A successful winter gardener

How to be a successful winter gardener. Talk to yourself gently but firmly. No nonsense. Ignore the coldness outdoors. Six degrees Celsius is nothing. This is not the middle of Canada. The garden is still green! Put on warm gardening clothes and go out there.

 Still some Oak leaves to rake up.
Duck Lawn in Winter

But first make a list, make a list! When in doubt, make a list. Whatever the season, make a list.

My Winter Gardening List

Make sure that all the items in the list require considerable movement, which will warm the winter gardener up. A thought - if the bonfire is started later in the day then its heat will counteract the dropping temperatures.

Wet gardening?

Another thing to consider : if it is drippy or drizzly, then why not embrace the wetness, put on waders, and do wet gardening. Go into the water race to finish cleaning up the edges. Find something watery to do.

 That water is pretty cold - snow melt from the mountains.
WiIllow Bridge over the Water Race

For example, dig out more ferns and Carexes. Dig up and move the purple Japanese Irises, and replant them in a sunnier place by Duck Lawn.

How NOT to be a successful winter gardener :

Analyse how to be one, then spend ages writing up the rules and creating hypothetical lists, when in reality one is warm and cosy indoors in front of the log-burner drinking lots of cups of hot tea.

 Ferns ready to go brown.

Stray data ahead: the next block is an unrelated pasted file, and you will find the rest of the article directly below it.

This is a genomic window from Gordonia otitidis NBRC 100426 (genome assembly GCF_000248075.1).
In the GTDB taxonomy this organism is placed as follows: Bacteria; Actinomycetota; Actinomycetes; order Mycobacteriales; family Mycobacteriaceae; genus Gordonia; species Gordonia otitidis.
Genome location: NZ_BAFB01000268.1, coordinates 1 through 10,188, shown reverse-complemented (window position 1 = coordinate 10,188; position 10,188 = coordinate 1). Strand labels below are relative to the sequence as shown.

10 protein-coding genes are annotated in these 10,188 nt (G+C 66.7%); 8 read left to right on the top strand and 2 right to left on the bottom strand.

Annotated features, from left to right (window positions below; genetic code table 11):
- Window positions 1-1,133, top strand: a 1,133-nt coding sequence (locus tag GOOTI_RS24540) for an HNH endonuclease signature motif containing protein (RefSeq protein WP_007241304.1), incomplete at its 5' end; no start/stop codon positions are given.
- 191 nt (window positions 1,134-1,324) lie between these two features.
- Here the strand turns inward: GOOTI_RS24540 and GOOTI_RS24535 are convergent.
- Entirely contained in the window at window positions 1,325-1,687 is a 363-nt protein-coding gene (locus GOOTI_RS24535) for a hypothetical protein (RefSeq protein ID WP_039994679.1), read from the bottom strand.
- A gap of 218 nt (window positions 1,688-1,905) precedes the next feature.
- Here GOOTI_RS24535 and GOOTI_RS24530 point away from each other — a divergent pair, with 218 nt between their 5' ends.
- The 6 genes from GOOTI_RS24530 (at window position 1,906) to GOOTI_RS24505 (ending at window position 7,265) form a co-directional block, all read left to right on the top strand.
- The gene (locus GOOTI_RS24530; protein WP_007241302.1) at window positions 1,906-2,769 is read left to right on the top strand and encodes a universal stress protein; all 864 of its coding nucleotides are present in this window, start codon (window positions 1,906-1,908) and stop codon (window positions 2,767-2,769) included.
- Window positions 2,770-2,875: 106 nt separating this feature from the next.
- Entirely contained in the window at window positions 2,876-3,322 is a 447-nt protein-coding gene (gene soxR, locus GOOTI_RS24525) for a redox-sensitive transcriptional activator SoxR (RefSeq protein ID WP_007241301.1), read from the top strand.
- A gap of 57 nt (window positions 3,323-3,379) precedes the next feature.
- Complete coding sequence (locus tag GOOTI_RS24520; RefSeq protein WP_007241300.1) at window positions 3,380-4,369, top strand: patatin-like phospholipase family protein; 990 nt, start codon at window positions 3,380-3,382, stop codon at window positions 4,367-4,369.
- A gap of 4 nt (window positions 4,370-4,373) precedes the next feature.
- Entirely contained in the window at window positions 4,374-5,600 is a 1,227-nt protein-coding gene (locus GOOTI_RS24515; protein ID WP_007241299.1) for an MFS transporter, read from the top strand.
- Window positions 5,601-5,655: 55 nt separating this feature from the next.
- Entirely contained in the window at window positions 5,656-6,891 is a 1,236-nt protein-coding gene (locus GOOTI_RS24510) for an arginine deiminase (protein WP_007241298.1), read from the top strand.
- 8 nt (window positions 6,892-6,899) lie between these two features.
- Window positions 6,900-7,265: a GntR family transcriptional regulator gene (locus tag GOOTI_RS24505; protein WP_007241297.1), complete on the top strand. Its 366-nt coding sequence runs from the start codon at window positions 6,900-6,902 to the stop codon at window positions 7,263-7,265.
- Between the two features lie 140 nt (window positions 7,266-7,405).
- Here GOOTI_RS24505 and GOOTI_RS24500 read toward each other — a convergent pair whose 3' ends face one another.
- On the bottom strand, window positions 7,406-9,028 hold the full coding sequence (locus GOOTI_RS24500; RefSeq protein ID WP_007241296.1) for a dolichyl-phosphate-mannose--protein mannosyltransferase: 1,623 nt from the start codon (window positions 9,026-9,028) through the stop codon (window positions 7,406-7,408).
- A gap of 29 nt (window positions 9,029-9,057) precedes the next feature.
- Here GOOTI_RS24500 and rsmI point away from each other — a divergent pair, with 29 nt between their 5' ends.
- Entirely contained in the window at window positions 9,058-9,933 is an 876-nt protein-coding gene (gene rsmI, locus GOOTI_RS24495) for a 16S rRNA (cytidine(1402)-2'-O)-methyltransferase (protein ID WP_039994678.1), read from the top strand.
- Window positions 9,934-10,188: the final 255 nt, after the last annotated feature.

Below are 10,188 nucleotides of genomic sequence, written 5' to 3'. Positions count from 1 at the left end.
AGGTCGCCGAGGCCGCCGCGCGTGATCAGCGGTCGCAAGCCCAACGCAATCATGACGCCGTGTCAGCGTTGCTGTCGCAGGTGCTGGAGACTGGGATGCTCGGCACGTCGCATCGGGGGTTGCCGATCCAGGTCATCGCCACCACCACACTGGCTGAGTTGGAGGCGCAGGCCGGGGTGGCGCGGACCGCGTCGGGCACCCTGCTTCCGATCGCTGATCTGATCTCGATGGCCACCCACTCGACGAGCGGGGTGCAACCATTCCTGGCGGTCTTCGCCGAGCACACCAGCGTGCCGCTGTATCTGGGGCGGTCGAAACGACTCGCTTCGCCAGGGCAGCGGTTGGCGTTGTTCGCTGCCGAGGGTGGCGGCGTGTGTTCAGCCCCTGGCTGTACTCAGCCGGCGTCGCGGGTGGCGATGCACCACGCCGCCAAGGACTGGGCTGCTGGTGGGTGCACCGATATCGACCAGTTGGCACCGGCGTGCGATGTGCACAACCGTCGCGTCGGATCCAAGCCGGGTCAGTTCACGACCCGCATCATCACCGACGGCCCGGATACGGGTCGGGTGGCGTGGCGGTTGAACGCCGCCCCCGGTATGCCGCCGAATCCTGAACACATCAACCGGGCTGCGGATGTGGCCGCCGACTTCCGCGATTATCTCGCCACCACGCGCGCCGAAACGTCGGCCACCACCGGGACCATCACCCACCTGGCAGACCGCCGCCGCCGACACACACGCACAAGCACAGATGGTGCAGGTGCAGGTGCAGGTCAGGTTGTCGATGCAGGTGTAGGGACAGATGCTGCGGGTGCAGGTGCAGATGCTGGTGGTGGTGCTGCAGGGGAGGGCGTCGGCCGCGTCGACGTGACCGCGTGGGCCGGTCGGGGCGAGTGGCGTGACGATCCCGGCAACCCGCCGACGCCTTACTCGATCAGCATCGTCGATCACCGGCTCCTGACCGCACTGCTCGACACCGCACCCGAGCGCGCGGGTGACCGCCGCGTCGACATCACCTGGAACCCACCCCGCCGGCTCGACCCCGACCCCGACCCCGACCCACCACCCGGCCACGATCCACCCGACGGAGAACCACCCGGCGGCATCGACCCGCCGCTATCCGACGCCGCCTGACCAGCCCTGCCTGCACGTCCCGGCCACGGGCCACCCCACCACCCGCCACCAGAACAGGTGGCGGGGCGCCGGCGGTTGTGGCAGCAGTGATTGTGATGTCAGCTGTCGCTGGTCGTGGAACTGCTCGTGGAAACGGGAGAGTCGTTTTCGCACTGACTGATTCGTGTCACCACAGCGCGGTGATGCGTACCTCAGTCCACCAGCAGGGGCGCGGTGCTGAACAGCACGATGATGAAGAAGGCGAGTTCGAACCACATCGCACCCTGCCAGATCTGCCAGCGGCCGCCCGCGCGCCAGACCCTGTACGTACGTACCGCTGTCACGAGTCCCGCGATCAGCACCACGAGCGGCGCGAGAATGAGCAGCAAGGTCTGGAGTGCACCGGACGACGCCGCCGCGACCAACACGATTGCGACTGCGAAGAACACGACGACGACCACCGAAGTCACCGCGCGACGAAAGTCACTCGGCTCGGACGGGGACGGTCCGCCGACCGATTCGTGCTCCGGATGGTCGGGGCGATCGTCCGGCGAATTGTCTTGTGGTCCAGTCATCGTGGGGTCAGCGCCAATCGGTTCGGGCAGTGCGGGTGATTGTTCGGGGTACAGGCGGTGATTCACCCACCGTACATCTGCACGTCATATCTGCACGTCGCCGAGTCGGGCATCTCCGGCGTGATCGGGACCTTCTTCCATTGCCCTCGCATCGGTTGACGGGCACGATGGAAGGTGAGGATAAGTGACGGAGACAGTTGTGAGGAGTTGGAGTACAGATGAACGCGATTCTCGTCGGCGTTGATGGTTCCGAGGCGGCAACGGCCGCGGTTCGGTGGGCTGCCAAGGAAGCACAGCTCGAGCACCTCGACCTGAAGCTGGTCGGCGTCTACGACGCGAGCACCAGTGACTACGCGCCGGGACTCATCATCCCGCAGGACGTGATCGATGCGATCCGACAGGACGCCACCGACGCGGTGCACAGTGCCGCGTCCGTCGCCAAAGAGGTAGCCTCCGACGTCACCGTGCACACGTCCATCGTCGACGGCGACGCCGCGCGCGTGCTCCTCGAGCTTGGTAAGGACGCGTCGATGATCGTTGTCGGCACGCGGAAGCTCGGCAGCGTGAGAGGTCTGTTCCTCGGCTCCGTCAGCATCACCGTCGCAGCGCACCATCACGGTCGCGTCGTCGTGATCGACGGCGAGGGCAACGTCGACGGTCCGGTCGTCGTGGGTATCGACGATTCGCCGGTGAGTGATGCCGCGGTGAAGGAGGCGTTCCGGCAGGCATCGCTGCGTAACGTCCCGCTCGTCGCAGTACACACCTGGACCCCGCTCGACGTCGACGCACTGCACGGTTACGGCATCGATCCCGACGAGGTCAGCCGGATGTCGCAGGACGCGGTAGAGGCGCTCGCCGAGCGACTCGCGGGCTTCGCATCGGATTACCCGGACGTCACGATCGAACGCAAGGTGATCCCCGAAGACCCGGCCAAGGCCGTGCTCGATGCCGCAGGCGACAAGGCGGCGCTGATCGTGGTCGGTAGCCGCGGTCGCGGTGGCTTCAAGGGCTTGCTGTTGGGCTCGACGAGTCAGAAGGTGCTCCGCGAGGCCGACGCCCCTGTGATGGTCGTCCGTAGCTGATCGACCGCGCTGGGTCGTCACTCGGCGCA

Winter in the Garden

Much later...

Have been clearing out the Welcome Garden, cutting down dead Pittospoums, trimming overgrown Hebes etc. The trailer is already full with mess for the bonfire. NGP chain-sawed down some smallish dead trees - the logs are going straight into the house for firewood.


Almost ready to weed, I sat down in the longish grass to clear the edge ready for the shovel. Ouch! Got stung on the bottom (through my gardening jeans) by a bumble bee! What on earth it was doing there in the grass in mid-winter? Have come inside to sulk. Ouch! OUCH! Right. One last session, before it gets too cold and the light gets too dim.

Ten minutes later...

Nope. When one has been bitten on the bottom by a bee one is allowed to stop gardening, have a shower, and warm up in front of the log burner with a detective story. The weather's gone cold and spitty anyway. Feel rather guilty about that bumble - hope it will be OK.

 All tidied up.
Tricolor Phormium in Winter

Tuesday 21st June

Only had the afternoon to do any gardening (was helping a friend all morning), and totally ran out of daylight. Spread eight bags of horse manure, added a covering layer of shreddings. Almost mulched my new two dollar breadknife - phew! Spotted the glint of silver just in time. Tried to dig out The Pilgrim rose. He wouldn't budge, so I dumped a whole bag of manure around him. So be it. I might buy a replacement to plant over in The Hump where all my happy roses live. Then I lit the log-burner, washed my hair, put on warm socks and my cosy Ugg boots. Lovely rewards.

Wednesday 22nd June

A busy, busy morning with swimming, coffee, chamber music, and a meeting. Home mid-afternoon to two very bored dogs and the coldest house. Temperature outside six degrees. Noticed that I haven't been taking many winter garden photographs. Oops - will try to get back on visual track at least. Wait. No I won't. Camera battery is flat. Oh well. Crank up the log-burner. It is, after all, the winter solstice. Might not do any gardening. 'Til tomorrow, then.